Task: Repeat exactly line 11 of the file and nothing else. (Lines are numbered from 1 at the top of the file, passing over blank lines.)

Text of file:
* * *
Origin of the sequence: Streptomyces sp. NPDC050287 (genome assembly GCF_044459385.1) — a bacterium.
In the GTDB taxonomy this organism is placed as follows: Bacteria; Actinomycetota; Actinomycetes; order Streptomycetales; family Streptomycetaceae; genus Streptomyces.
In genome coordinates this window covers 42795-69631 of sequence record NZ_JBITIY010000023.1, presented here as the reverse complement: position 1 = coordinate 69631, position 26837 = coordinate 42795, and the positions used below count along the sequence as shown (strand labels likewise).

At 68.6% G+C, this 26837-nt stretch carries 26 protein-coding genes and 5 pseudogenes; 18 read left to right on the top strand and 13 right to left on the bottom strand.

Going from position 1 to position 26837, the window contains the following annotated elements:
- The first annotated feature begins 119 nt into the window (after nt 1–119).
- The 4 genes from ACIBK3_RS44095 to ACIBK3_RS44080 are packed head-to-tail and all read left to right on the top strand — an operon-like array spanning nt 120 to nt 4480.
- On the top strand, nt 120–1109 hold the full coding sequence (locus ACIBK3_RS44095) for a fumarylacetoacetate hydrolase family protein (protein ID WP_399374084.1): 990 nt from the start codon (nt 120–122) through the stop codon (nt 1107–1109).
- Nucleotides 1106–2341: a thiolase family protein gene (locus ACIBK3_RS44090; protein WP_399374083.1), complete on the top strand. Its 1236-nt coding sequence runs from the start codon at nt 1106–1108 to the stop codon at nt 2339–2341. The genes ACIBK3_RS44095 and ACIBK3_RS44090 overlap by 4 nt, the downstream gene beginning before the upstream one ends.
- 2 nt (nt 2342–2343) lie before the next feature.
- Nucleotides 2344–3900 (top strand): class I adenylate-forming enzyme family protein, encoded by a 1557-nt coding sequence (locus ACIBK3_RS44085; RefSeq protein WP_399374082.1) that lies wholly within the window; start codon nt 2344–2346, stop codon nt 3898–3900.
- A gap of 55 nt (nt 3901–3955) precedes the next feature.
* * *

- Nucleotides 2344–3900 (top strand): class I adenylate-forming enzyme family protein, encoded by a 1557-nt coding sequence (locus ACIBK3_RS44085; RefSeq protein WP_399374082.1) that lies wholly within the window; start codon nt 2344–2346, stop codon nt 3898–3900.